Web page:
Truth then, is how well our representation lines up with the real world, which can be tested by prediction.

The goal of the mechanist is to discover all of the different parts and how they relate to one other – underneath surface level appearances. In this world view, all of the distinct parts are assumed to fit together, meaning that the only real knowledge is ultimate knowledge.

An example of a mechanistic world view in psychology might be a neuroscientist who spends her life studying the most minute and tiny details of the brain – with no intention to understand how it relates to everyday life as a human being.

She assumes that the knowledge gained will eventually be useful, but doesn’t need to know in advance what this use will be.

On the one hand, we can see how this exploratory approach could lead to new scientific discoveries that were previously unknown. On the other, we can also see how this worldview does not lend itself well to clinical work.

When a client first enters psychotherapy, it is usually because they are suffering, and looking for a practical solution to alleviate it as soon as possible. The exploratory nature of a mechanistic worldview isn’t ideal in this context.

Furthermore, the mechanist’s view of the world as consisting of separate individual parts could cause problems in that it could lead to the therapist attempting to influence the independent variables of a client’s life situation, without taking the broader situational context into account.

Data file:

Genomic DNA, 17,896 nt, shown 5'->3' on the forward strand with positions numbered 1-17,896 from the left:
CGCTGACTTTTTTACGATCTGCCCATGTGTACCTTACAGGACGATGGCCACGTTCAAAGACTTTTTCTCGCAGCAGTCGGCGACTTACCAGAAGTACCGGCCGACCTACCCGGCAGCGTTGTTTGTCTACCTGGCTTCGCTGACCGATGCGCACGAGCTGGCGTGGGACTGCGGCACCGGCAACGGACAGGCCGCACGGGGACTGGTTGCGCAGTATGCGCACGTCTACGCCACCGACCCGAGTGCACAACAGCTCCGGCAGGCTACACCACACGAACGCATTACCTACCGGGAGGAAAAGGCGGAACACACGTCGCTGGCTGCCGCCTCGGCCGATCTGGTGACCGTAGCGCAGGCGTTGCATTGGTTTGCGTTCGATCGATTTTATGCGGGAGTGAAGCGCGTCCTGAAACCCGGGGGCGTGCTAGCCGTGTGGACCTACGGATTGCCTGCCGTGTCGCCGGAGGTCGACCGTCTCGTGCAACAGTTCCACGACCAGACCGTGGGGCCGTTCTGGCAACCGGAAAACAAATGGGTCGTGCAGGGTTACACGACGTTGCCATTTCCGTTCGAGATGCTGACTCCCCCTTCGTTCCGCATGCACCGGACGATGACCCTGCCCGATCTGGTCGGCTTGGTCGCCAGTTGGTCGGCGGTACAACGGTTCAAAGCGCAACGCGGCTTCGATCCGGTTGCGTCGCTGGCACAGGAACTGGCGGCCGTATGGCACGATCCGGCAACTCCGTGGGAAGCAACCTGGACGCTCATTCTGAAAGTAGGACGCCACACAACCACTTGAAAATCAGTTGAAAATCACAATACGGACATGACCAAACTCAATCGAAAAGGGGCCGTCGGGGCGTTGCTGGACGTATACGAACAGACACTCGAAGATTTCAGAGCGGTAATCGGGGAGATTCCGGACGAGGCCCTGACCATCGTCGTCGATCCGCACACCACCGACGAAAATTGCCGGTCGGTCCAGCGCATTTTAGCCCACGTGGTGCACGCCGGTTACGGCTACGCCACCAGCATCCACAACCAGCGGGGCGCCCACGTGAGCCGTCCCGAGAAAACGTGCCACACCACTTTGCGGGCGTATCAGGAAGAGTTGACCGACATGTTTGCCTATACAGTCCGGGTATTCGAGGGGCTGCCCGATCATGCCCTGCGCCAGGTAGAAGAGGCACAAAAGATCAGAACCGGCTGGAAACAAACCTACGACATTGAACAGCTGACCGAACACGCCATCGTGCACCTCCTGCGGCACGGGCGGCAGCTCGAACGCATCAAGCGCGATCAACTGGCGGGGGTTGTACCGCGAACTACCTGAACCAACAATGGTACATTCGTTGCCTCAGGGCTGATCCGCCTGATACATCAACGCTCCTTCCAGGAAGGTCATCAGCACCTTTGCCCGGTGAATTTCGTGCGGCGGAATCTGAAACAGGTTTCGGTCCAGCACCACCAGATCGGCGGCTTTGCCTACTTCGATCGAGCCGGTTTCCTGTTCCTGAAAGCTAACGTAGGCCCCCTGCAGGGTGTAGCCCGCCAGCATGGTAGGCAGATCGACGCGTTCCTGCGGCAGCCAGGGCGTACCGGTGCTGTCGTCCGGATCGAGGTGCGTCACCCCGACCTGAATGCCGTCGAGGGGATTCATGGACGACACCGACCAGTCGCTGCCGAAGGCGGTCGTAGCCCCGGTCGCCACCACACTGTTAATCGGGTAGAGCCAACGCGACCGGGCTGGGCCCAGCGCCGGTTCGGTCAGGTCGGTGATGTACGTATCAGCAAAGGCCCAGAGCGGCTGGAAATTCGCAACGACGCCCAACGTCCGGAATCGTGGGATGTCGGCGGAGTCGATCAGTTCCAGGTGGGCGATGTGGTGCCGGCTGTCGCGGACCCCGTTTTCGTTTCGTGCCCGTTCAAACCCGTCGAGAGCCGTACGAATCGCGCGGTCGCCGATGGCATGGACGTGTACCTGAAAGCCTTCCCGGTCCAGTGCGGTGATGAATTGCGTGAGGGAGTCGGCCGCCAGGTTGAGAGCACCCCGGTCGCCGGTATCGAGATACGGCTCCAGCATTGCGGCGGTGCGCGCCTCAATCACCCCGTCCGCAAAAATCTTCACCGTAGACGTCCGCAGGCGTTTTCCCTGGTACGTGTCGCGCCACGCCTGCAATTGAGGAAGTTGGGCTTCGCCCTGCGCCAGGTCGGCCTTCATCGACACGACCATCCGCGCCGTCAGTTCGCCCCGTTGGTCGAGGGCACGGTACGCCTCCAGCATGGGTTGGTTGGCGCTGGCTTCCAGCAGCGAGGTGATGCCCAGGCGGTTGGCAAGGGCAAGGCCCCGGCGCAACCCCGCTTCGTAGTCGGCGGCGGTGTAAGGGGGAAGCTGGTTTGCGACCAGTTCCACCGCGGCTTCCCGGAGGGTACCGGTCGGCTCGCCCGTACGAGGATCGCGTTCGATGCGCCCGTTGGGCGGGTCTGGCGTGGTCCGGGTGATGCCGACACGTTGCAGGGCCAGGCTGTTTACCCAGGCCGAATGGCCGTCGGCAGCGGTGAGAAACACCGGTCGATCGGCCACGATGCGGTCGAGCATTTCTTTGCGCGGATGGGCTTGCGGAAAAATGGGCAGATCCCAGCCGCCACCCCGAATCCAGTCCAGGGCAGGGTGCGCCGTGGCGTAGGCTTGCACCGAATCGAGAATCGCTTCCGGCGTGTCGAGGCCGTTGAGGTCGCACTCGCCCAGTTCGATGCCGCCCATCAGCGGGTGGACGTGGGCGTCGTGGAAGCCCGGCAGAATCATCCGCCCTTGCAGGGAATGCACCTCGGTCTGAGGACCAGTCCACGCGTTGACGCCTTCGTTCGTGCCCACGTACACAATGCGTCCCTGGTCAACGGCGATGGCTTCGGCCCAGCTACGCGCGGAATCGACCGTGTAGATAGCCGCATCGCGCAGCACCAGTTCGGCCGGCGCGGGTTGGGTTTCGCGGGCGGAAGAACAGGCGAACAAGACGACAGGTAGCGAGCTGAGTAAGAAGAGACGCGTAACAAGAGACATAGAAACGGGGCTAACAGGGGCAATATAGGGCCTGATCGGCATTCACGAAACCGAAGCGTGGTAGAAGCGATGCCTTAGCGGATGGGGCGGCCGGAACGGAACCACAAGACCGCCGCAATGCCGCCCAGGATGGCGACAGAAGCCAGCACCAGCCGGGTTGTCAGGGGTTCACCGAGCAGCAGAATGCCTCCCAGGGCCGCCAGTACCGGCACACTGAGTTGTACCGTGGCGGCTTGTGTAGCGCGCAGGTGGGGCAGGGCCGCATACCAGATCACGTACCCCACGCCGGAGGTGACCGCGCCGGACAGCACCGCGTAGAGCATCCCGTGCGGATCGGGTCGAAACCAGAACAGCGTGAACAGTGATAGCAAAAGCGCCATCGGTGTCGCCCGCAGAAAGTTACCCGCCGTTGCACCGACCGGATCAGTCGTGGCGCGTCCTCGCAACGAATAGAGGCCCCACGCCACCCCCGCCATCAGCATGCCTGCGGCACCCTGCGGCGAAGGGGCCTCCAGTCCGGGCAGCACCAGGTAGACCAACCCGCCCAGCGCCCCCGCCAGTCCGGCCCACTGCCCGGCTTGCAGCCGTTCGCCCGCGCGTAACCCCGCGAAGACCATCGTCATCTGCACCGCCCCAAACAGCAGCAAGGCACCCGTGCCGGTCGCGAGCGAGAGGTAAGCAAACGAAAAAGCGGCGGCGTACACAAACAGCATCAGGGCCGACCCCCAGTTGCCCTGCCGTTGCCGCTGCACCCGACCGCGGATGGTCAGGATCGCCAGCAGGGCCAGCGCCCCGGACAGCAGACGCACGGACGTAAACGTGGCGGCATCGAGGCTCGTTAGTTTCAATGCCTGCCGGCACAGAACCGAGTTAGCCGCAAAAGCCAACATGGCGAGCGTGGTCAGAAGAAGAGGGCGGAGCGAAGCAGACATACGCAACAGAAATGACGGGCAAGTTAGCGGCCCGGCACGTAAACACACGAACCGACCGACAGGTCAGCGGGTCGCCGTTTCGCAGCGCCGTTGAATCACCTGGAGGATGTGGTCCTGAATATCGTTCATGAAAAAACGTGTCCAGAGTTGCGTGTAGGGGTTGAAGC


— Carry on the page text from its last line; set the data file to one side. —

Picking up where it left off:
For example, imagine you are working with a teenager who has difficulty opening up about his emotional life. To address the problem, you recommend that he express his emotions more fully at school. However, unbeknownst to you, this teenager comes from a rough neighbourhood, where violence and bullying are the norm. Therefore, your attempt to solve the issue could actually make things worse because you haven’t considered the context surrounding the variables you are manipulating.


Formism

Functional Contextualism

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Formists hold similarity as their root metaphor.